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Orclitea: a short introduction to the sexuality of orchids


      Did you notice it? The orchid looks like a sex. Many artists have made the parallel between this flower and the vulva. Personally, I have always found that the pistil of florist's orchids resembles the human clitoris.

      Obviously, the comparison is a little pushed. It is not a clitoris, nor a "feminine" flower. To make it easier to reproduce, orchids are hermaphrodites. They have the two attributes: male and female. But drawing this parallel is not entirely wrong either.

      Do you know that the orchid is one of the most adaptive flowers and that depending on the species, they multiply tricks to perpetuate themselves? Although they have both sexual attributes, most of them need help from foragers (bees, butterflies, etc.) to be fertilized and proliferate. One strategy to attract them is to mimic the shape of the genitals of the female insects that forage there. The rascals!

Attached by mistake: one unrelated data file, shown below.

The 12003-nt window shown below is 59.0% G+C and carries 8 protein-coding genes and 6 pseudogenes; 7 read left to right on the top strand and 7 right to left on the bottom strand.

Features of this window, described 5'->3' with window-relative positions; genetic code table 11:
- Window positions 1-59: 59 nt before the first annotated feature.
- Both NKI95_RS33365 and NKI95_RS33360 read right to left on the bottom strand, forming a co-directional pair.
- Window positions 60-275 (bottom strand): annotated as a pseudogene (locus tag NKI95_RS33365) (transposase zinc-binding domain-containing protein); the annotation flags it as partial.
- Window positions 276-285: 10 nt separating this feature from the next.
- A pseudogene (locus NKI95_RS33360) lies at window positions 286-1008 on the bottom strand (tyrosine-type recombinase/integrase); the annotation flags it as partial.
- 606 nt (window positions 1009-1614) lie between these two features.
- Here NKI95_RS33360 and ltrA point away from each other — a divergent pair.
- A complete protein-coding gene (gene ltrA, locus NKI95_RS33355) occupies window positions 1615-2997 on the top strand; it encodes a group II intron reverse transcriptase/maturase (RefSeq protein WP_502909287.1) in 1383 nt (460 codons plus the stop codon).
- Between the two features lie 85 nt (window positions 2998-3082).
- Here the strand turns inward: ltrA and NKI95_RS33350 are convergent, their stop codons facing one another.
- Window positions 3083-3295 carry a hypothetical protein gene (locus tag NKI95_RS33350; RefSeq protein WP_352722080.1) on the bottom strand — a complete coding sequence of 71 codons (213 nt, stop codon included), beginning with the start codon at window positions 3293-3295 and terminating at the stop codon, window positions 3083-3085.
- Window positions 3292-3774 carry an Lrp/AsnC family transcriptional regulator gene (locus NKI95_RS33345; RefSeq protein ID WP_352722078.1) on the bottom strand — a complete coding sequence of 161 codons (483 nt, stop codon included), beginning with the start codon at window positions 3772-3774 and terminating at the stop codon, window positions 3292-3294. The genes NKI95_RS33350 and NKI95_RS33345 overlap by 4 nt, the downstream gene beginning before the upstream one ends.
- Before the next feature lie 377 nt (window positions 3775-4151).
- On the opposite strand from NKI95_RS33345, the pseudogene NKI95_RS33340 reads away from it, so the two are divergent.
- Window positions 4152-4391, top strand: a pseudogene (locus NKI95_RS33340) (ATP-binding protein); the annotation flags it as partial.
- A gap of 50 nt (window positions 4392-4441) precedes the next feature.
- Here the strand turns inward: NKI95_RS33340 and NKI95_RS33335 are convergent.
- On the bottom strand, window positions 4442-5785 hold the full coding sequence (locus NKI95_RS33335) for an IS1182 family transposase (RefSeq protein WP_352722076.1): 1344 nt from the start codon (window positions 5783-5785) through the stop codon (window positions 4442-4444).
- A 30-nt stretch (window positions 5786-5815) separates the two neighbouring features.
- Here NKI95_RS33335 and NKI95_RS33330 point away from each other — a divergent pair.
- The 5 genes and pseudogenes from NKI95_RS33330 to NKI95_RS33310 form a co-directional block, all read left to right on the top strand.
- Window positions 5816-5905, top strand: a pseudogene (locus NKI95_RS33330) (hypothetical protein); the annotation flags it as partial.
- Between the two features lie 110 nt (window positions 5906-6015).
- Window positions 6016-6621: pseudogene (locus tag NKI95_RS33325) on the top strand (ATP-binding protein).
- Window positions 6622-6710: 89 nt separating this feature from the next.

Other species can also mimic the scent of female sex phenromone to attract males, or the scent of their favorite food. Whenthe insect gathers pollen from the flower and realizes that it has been tricked, it goes to the orchid next door with pollen on its proboscis and pollinates it. Smart isn't it?

       It is therefore not surprising to have the impression that these flowers strangely resemble a sex! However, neither anatomy nor sexuality is equivalent to that of Homo sapiens. We are not plants. From this point of view, mammals are closest to us. Comparisons are easier, even if, as we saw with La Vache qui clit , we must also take a grain of salt because there are notorious differences.

This illustration was inspired by a collaboration with biodiversity illustrator Lily on the River .

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